Tuesday, January 7, 2014

Surviving in a winter wonderland

Look it's about -4 degrees!
As with much of the country, 'real' winter has arrived in Eastern Connecticut.  We had a small blizzard during the night with snow and wind, and day time highs in the teens and lows below zero last week!  Today the high is supposed to be 11 degrees.  However, we are not as cold as some of the really freezing weather that you've been hearing about on the news.  Eastern Connecticut is in the 6b growing zone because we are only about an hour from the Atlantic and that large body of water keeps us a bit warmer than some of the other New England states which are in grow zones 5 and 4.  Still, negative temperatures with snow and wind are really cold, and it is very different from were I grew up in Southeast Arizona, and Austin, TX where we lived for the last 5 years.  
I've got a few emails from friends and family wondering how I'm doing.  Here are a few quotes that I enjoyed.

"Can't wait to learn all about an Arizona native's adventure in winter.....Connecticut style!"

"Try to keep warm, too.  And a sense of humor I guess!"

"OMG Anna that is c-o-l-d!  I’ve never been in minus 0 temps before."


So, what have I been doing to survive the cold.  First, there's hunkering down.  During the negative temps and blizzard you won't find me outside and about!  I'm good at hunkering with soup, hot drinks, blankets, and snuggle dogs!  But we do go out and when we do, we bundle up.  I wear long-johns, two pairs of socks, pants, usually 2 shirts, a downy coat and rain/wind coat shell, fuzzy hat, mittens, and often a scarf.  The dogs get their jackets, too.  So, it takes me just about as long to get ready to go out as the amount of time before the dogs want back inside!  When we're outside we're walking, shoveling snow :), making paths for dogs, or building snowmen to stay warm.  (Jacob and I really had fun making a big snowman once the temperature rose high enough for the snow to stick together.  Unfortunately, the next morning brought rain and the snowman is mostly gone.) Once you get out there and get moving its fun and beautiful, but with temperatures under 20 the dogs and I usually are ready to head back in after only about 15 minutes.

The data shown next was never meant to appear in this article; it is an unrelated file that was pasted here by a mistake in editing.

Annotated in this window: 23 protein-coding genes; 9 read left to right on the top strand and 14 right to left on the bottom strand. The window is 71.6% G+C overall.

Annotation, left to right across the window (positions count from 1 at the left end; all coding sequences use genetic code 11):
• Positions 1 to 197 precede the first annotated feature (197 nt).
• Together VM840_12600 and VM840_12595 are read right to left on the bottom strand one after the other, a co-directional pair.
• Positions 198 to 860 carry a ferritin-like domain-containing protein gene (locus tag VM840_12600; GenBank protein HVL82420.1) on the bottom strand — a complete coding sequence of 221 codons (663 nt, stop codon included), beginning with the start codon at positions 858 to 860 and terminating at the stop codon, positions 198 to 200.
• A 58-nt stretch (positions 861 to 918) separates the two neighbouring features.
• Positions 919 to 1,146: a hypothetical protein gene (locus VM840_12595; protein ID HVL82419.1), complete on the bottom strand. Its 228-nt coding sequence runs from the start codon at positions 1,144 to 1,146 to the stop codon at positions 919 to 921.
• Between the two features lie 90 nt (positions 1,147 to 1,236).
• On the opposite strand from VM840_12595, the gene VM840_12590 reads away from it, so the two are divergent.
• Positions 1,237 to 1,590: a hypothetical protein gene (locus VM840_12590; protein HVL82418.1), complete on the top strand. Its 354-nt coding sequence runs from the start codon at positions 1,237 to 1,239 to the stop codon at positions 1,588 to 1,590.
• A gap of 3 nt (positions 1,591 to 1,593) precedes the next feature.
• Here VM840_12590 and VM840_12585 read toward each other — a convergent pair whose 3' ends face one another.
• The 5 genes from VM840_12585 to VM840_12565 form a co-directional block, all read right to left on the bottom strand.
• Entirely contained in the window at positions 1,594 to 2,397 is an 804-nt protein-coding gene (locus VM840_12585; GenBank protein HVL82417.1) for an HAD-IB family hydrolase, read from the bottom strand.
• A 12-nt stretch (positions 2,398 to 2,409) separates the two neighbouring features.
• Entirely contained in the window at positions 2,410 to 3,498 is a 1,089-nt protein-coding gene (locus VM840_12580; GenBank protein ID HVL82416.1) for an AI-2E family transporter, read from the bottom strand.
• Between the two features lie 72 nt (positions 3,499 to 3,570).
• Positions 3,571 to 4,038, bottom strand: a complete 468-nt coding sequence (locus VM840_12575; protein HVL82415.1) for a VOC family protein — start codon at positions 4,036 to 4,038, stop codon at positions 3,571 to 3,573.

giant snowball monster!



Cici's come to help!

Silly, too!

 Last weekend, some friends, Jacob and I went cross-country skiing.  I really enjoyed myself even though I fell down several times.  It was my first time to ski, and we took the easy trail that was mostly flat with a few gentle slopes.  I don't have very good balance and think down hill skiing would be much harder, although cross-country is more aerobic since you have to push yourself along.  I;m really horrible at skating and am always falling on the hard ice with skiing you have the poles to help keep you from falling and the snow was much softer than ice.  I've heard, however, that snow gets compacted and hard after a while, too.  Cross country is a great way to get out and see the beautiful white scenery as you glide quietly along, that is if you can take you eyes off your feet without falling down.  We were also pretty sore after our adventure.  


I think I'm saying 'Ooo' that last fall was a good one :)

John and Hannah



Since it is only January, I'm sure I'll have more to say about an Arizona native's adventure in winter...Connecticut style soon.  How do you survive winter?  What's your advice for me?  As always thanks for reading and your comments! 

P.S.  I've added 2 book reviews, several interesting websites, and a few doggie pictures to the pages section of this blog.  Hope you enjoy!